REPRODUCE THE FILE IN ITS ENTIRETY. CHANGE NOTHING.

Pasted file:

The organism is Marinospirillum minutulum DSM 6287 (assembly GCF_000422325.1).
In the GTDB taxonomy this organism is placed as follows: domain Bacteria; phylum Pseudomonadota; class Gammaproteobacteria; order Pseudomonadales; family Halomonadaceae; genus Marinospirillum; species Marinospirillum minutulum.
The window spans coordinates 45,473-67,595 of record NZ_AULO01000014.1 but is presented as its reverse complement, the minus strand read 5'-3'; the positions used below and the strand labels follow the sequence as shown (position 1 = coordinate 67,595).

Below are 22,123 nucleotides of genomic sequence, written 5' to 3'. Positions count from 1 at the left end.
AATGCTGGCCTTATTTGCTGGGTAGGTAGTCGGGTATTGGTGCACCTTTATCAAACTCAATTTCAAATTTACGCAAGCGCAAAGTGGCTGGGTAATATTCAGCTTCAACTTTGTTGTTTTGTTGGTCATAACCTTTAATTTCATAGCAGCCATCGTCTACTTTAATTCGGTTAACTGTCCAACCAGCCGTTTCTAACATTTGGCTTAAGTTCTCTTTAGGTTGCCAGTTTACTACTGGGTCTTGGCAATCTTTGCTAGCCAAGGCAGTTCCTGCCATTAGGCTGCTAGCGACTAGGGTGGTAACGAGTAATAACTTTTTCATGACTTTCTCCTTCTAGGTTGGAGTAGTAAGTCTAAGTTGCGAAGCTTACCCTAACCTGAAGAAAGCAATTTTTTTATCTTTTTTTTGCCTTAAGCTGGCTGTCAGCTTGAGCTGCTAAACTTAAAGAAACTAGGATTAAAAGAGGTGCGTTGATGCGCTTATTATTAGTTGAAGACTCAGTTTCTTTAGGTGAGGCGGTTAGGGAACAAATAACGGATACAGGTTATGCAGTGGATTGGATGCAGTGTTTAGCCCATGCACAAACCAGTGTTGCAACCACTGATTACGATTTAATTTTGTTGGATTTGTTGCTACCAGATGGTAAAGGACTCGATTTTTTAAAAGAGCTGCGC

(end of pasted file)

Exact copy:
The organism is Marinospirillum minutulum DSM 6287 (assembly GCF_000422325.1).
In the GTDB taxonomy this organism is placed as follows: domain Bacteria; phylum Pseudomonadota; class Gammaproteobacteria; order Pseudomonadales; family Halomonadaceae; genus Marinospirillum; species Marinospirillum minutulum.
The window spans coordinates 45,473-67,595 of record NZ_AULO01000014.1 but is presented as its reverse complement, the minus strand read 5'-3'; the positions used below and the strand labels follow the sequence as shown (position 1 = coordinate 67,595).

Below are 22,123 nucleotides of genomic sequence, written 5' to 3'. Positions count from 1 at the left end.
AATGCTGGCCTTATTTGCTGGGTAGGTAGTCGGGTATTGGTGCACCTTTATCAAACTCAATTTCAAATTTACGCAAGCGCAAAGTGGCTGGGTAATATTCAGCTTCAACTTTGTTGTTTTGTTGGTCATAACCTTTAATTTCATAGCAGCCATCGTCTACTTTAATTCGGTTAACTGTCCAACCAGCCGTTTCTAACATTTGGCTTAAGTTCTCTTTAGGTTGCCAGTTTACTACTGGGTCTTGGCAATCTTTGCTAGCCAAGGCAGTTCCTGCCATTAGGCTGCTAGCGACTAGGGTGGTAACGAGTAATAACTTTTTCATGACTTTCTCCTTCTAGGTTGGAGTAGTAAGTCTAAGTTGCGAAGCTTACCCTAACCTGAAGAAAGCAATTTTTTTATCTTTTTTTTGCCTTAAGCTGGCTGTCAGCTTGAGCTGCTAAACTTAAAGAAACTAGGATTAAAAGAGGTGCGTTGATGCGCTTATTATTAGTTGAAGACTCAGTTTCTTTAGGTGAGGCGGTTAGGGAACAAATAACGGATACAGGTTATGCAGTGGATTGGATGCAGTGTTTAGCCCATGCACAAACCAGTGTTGCAACCACTGATTACGATTTAATTTTGTTGGATTTGTTGCTACCAGATGGTAAAGGACTCGATTTTTTAAAAGAGCTGCGC